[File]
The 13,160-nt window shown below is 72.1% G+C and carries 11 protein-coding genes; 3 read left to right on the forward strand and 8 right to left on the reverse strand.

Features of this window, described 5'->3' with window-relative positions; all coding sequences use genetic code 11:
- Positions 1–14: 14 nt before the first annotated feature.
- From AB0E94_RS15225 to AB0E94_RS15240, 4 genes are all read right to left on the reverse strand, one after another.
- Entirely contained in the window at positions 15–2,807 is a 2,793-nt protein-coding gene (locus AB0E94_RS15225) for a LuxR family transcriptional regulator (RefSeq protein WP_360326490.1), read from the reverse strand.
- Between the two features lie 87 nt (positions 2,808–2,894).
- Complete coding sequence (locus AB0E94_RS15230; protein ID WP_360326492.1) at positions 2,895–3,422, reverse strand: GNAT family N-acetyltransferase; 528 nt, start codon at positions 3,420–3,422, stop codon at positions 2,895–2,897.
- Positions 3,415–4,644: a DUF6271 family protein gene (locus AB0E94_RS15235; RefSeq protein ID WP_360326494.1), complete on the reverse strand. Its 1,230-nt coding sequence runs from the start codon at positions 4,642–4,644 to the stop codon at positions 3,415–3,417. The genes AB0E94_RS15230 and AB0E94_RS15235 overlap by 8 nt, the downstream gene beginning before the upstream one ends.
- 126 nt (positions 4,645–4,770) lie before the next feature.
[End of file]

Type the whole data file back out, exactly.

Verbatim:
The 13,160-nt window shown below is 72.1% G+C and carries 11 protein-coding genes; 3 read left to right on the forward strand and 8 right to left on the reverse strand.

Features of this window, described 5'->3' with window-relative positions; all coding sequences use genetic code 11:
- Positions 1–14: 14 nt before the first annotated feature.
- From AB0E94_RS15225 to AB0E94_RS15240, 4 genes are all read right to left on the reverse strand, one after another.
- Entirely contained in the window at positions 15–2,807 is a 2,793-nt protein-coding gene (locus AB0E94_RS15225) for a LuxR family transcriptional regulator (RefSeq protein WP_360326490.1), read from the reverse strand.
- Between the two features lie 87 nt (positions 2,808–2,894).
- Complete coding sequence (locus AB0E94_RS15230; protein ID WP_360326492.1) at positions 2,895–3,422, reverse strand: GNAT family N-acetyltransferase; 528 nt, start codon at positions 3,420–3,422, stop codon at positions 2,895–2,897.
- Positions 3,415–4,644: a DUF6271 family protein gene (locus AB0E94_RS15235; RefSeq protein ID WP_360326494.1), complete on the reverse strand. Its 1,230-nt coding sequence runs from the start codon at positions 4,642–4,644 to the stop codon at positions 3,415–3,417. The genes AB0E94_RS15230 and AB0E94_RS15235 overlap by 8 nt, the downstream gene beginning before the upstream one ends.
- 126 nt (positions 4,645–4,770) lie before the next feature.